I’m not sure I belong in this world. It’s either sped up, or I’ve slowed down. One thing I do know for sure, though, is that I’m a bit out of touch compared to where I was 15-20 years ago.
It seems I haven’t kept up with the happenings around me. More than likely, though, is that the world has not waited for me. It just zoomed along at it’s chosen speed while I crept along at mine.
Let me tell you about what has me all discombobulated.
I purchased a new phone the other day. I stayed with the same manufacturer, thinking that the learning curve would be easier, and hopefully, shorter. How wrong I was with that thinking.
This new phone has reminded me that technology has left me behind. I seem to have forgotten what it was like when I purchased a new computer, but that was several years ago and I’ve been told that time heals all (it helps you forget a lot too, just not the things you want to forget, though). This new “smart” phone has brought it all back into focus.
When I was a younger man it would have been nothing for me to pick up a new device and within a few minutes (an hour at the most) I would have felt comfortable fining my way around and through the software and hardware. I now realize that I am not the man I once was (sometimes, though, I can be the man I once was—occasionally twice, but that results in several days of rest afterward), so I traveled what I thought was the route of least resistance.
I analyzed what my cellphone usage is like, and what I might need to stay on track. I realized that I do not need a top of the line phone. I use the device for making calls (imagine that), texting (some people don’t like talking on the phone), researching ideas on the internet (infrequently), and taking photos now and then (this camera is one of my issues). So, I went with a middle of the road device from the same manufacturer as my last two phones.
Once I got home I realized that my thinking was flawed. I had been thinking that everything would be just like it was, right out of the box. Something I forgot to take into account is the fact that hardware and software change faster than most of us purchase new shoes. The manufacturer (in this case Motorola) just couldn’t leave well enough alone. They moved buttons, hid files and folders where files and folders are not supposed to be (my ancient thinking), and created apps that are so much more complicated than their predecessors. Who would have thought that someone, somewhere, would create something, at least in their mind, that would be better than that which it replaced? Did they even consider some old man might be pulling out what little hair he has left trying to figure out something he thought he already knew?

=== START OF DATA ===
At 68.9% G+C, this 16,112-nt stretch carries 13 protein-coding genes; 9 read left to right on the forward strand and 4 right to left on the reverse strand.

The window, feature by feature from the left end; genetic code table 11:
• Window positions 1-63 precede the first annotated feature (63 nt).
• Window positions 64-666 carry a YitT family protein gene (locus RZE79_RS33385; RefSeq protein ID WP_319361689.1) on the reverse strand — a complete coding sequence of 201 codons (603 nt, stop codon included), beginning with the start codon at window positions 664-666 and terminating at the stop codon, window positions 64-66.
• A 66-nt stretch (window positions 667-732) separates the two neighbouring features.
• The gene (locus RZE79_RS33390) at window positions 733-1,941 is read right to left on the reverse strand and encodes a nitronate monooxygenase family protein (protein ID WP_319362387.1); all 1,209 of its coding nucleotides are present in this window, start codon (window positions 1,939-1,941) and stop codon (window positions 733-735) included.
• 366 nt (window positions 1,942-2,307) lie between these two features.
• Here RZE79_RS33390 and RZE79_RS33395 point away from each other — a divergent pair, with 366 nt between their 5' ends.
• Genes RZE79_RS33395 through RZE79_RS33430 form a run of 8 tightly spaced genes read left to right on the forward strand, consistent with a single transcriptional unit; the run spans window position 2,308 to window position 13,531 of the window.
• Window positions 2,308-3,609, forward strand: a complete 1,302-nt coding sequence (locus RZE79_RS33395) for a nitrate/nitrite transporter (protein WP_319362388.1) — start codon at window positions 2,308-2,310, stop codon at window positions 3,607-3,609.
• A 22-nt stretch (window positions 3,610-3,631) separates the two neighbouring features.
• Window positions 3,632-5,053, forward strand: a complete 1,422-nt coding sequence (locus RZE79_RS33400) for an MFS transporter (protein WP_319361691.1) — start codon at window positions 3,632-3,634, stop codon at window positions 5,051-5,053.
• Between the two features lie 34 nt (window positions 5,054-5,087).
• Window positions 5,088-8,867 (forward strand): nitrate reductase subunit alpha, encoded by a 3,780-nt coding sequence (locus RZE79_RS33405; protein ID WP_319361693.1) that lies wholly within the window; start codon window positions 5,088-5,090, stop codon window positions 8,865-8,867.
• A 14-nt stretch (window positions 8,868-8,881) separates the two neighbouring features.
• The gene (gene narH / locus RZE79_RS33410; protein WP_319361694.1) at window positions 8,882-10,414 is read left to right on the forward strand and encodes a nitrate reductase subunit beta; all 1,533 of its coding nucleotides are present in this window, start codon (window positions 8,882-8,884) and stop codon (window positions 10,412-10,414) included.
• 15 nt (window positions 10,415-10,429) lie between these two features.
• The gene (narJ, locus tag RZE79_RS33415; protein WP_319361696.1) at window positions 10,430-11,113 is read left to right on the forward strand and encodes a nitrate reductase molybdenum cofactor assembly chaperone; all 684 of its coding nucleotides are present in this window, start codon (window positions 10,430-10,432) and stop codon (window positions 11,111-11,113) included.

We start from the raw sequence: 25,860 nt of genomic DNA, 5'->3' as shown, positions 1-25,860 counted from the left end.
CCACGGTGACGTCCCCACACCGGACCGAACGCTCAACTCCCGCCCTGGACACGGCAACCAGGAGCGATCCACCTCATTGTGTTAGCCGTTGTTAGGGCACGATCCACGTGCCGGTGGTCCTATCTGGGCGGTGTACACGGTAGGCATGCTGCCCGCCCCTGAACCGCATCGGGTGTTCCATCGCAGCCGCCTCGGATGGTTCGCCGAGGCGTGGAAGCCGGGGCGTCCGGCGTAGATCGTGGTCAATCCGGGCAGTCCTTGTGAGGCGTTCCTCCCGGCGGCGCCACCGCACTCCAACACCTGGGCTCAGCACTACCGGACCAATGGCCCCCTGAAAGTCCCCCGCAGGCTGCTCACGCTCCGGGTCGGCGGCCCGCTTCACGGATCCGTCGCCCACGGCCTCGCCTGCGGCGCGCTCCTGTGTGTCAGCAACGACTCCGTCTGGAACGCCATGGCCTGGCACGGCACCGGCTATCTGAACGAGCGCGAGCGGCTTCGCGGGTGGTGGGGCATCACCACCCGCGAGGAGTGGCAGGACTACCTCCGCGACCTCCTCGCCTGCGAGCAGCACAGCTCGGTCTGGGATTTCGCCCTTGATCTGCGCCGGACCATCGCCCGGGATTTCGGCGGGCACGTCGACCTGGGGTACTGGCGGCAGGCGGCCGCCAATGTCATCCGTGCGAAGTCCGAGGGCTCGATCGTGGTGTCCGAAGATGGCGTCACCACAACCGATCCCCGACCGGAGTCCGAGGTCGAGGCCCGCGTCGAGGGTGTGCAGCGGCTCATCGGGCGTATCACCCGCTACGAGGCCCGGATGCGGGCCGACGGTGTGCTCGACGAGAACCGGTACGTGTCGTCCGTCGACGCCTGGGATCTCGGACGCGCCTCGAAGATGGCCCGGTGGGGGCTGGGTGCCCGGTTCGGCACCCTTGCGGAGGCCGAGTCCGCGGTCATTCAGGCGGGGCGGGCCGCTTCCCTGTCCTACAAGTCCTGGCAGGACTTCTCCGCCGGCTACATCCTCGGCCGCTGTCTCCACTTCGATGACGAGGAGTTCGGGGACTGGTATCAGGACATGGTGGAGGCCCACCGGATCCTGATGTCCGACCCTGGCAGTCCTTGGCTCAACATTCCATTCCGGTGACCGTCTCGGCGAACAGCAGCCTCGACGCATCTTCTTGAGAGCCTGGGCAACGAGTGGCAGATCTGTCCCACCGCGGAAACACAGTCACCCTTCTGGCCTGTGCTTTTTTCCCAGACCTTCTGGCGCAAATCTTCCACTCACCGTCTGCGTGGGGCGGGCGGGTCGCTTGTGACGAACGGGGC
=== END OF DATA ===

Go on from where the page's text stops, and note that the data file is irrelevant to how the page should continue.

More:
It’s taken me a few days, but I now believe I have the settings on my new phone the way I like them—the way I’m used to them being, or close to it. But, the camera…the camera is a different story. It’s got more settings than my old Olympus SLR had. I’m still a couple of days away from understanding what it all does.
Here’s what I’ve come to realize about getting older:
- I need a four year old to take the cap off my bottle of medication for me
- A six year old to show be how to operate my phone
- A ten year old to show me how to operate my computer
- A sixteen year old to show me what all the gadgets are for in a new car
I long for the days of my youth. When the phone was on the wall in the kitchen. If it rang, you answered it. If it didn’t, you went about your business until it did. If you wanted to see what was going on in the world, you waited for the newspaper to be delivered by the paperboy who lived just down the street. Or, you turned on the tv to one of three channels and watched the nightly news at dinnertime, or you waited until the late night edition, which came on just before the channel signed off the air for the night.
I’ve now come to the conclusion that I am going to have to move someplace far away from cities and civilization, and the technology the civilized masses so desire just so I can stay sane. Maybe I’ll move to the desert and bake in the sun until I can’t bake anymore. Or, maybe I’ll find a nice mountain top somewhere and live in a cave. Nah. I like the idea of the desert better. Like Yogi Berra once said, “Just hit it where they ain’t.” So, now I’m going to find a place where they ain’t and increase my batting average in this ballgame of life. Just one extra dinger a week is all I need.
I suppose you’ve figured it out by now. I’m getting old and the world is speeding by, and at this point I can only watch. I’ve become too old to join the techno-masses, or maybe too lazy. It could be that I’ve just become too slow to keep up. In either case, I’ve come to the realization that I like the slower pace of my youth over the more quicker pace that society has adopted.
Oh, to be young again. Actually, I kind of like being older than those around me. For the most part, the kids like helping the oldster I have become. All I have to do is act like I’m lost (the acting part is becoming less and less) and they’re quite willing to assist. As long as that assistance doesn’t require any hard work, that is.
I haven’t gotten to the point yet where some teenager is trying to help me across the street, but the time’s coming. I can feel it creeping up on me every morning when I roll out of bed and hobble to the coffee pot. Maybe I should just put the coffee pot on my nightstand so that I can delay greeting the day until after the first jolt of caffeine hits my deteriorating gray matter. Something to think about. Right after my nap.
Good night, Mrs. Jackson, wherever you are.